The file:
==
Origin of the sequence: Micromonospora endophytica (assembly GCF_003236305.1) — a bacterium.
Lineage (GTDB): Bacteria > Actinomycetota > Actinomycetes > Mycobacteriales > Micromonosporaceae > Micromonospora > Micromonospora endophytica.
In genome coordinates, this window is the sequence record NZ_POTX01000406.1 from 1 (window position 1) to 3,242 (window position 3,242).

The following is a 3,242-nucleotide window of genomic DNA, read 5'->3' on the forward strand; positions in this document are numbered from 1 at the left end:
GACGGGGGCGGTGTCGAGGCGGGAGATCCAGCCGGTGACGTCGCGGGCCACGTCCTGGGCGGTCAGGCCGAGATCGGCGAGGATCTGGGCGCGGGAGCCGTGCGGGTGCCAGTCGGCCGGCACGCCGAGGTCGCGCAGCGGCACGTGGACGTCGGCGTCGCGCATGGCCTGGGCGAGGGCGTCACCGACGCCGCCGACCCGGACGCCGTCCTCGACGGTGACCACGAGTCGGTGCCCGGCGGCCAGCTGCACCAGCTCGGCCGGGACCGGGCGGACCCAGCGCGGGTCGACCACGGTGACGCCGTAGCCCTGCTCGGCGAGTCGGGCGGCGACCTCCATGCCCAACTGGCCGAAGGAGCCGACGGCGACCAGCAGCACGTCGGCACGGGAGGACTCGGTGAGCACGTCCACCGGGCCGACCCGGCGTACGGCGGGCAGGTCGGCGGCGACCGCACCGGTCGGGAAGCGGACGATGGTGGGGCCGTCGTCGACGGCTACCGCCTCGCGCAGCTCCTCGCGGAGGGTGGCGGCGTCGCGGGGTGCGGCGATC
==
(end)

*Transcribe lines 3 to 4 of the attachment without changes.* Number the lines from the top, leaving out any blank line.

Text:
In genome coordinates, this window is the sequence record NZ_POTX01000406.1 from 1 (window position 1) to 3,242 (window position 3,242).

The following is a 3,242-nucleotide window of genomic DNA, read 5'->3' on the forward strand; positions in this document are numbered from 1 at the left end: